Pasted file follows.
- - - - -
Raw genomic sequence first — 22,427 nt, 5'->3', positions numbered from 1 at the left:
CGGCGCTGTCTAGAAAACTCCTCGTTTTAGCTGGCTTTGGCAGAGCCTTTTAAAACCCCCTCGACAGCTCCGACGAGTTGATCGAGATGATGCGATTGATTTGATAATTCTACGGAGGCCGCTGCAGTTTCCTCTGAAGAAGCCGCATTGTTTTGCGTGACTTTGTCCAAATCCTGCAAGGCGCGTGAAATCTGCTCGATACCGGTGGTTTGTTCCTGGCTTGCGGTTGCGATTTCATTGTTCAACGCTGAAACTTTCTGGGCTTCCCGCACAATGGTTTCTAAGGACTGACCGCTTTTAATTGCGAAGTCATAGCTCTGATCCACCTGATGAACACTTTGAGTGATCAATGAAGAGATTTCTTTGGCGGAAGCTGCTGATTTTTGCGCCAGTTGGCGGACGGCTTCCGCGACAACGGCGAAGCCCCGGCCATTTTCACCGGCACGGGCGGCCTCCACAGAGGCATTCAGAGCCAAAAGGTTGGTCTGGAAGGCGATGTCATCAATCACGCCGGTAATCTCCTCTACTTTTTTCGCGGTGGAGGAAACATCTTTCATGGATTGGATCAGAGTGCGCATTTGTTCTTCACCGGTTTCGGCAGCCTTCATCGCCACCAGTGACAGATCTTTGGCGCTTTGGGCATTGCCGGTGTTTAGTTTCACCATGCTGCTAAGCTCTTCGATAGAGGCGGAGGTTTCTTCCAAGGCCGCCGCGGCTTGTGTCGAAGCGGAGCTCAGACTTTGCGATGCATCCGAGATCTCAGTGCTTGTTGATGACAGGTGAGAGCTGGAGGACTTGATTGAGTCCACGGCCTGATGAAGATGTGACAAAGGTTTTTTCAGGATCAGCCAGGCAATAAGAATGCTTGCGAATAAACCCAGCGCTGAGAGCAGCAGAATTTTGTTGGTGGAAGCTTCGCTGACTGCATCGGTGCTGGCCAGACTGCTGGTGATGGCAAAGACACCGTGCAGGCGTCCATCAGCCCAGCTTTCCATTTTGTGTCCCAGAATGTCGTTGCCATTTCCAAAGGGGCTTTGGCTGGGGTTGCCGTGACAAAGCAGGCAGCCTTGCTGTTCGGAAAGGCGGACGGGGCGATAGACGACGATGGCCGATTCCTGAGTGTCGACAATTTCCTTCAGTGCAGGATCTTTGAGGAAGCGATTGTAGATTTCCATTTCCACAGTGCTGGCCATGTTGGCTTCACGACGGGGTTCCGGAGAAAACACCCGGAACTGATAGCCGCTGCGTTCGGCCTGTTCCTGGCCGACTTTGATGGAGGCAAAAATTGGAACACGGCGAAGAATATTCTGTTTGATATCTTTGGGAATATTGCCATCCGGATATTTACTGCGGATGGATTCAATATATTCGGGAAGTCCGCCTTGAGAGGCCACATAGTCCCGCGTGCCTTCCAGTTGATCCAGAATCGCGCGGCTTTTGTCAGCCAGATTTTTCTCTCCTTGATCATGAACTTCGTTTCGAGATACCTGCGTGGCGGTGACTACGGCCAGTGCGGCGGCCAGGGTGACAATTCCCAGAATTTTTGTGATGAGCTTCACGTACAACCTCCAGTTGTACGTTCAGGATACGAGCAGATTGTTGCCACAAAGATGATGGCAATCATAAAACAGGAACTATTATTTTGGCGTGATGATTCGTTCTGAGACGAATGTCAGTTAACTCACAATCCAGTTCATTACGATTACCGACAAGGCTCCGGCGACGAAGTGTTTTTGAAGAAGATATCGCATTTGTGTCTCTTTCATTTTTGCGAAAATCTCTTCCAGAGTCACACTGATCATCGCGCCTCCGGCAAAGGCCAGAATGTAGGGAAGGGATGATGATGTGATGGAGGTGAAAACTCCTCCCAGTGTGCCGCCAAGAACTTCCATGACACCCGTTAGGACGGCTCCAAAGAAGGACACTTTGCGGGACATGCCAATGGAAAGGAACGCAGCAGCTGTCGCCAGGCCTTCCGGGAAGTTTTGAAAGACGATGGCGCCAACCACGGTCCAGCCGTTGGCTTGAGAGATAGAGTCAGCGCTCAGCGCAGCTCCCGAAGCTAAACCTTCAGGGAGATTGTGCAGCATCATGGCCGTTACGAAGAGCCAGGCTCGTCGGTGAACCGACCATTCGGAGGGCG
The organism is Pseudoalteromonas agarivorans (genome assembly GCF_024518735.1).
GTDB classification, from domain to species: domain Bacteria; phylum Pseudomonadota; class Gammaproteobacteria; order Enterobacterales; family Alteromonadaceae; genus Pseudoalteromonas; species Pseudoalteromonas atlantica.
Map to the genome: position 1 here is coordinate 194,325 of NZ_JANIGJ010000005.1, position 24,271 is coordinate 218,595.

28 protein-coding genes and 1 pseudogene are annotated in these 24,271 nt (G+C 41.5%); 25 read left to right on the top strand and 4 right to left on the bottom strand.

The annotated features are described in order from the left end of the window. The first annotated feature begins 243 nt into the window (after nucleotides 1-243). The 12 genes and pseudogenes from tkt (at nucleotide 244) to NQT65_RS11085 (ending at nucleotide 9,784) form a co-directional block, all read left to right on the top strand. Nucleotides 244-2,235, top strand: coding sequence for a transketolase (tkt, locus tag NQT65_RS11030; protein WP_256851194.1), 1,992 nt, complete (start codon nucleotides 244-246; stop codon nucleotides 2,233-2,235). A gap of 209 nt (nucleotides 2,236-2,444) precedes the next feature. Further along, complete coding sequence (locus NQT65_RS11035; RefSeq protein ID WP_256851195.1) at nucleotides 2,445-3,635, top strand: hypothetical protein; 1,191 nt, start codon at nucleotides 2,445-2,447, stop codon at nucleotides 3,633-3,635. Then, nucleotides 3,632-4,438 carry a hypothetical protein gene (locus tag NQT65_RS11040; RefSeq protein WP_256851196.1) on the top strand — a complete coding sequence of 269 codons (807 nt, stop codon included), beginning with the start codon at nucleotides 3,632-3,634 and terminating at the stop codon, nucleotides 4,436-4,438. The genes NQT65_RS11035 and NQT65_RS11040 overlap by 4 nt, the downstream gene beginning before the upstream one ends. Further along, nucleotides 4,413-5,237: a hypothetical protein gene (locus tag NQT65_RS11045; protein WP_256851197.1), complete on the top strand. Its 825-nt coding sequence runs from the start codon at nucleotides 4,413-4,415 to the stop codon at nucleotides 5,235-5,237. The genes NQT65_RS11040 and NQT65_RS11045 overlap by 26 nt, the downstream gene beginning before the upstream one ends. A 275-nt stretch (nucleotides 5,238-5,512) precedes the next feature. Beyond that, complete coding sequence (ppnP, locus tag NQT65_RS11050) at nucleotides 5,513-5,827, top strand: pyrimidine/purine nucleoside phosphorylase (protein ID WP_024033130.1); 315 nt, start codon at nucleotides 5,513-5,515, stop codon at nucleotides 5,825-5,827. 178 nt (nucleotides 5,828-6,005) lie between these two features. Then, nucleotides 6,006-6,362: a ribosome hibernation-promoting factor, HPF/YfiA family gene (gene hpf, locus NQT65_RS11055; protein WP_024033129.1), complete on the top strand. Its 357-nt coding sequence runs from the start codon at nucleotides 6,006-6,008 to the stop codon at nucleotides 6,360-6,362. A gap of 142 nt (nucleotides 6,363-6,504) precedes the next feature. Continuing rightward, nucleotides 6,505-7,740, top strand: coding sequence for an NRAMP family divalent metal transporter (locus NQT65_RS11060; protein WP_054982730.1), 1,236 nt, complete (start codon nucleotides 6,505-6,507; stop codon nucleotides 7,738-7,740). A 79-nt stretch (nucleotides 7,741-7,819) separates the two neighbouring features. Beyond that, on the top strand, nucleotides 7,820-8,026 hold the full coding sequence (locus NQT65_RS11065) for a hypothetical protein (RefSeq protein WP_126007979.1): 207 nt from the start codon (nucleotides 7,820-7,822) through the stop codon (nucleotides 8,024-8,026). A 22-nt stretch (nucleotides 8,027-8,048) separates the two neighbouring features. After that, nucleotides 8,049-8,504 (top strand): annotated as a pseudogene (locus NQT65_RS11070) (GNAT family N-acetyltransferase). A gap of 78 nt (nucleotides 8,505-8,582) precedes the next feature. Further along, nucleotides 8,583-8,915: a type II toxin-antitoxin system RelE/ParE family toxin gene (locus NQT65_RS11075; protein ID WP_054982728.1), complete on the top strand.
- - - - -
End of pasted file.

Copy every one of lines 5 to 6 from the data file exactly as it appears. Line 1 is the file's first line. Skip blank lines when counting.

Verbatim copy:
Map to the genome: position 1 here is coordinate 194,325 of NZ_JANIGJ010000005.1, position 24,271 is coordinate 218,595.

28 protein-coding genes and 1 pseudogene are annotated in these 24,271 nt (G+C 41.5%); 25 read left to right on the top strand and 4 right to left on the bottom strand.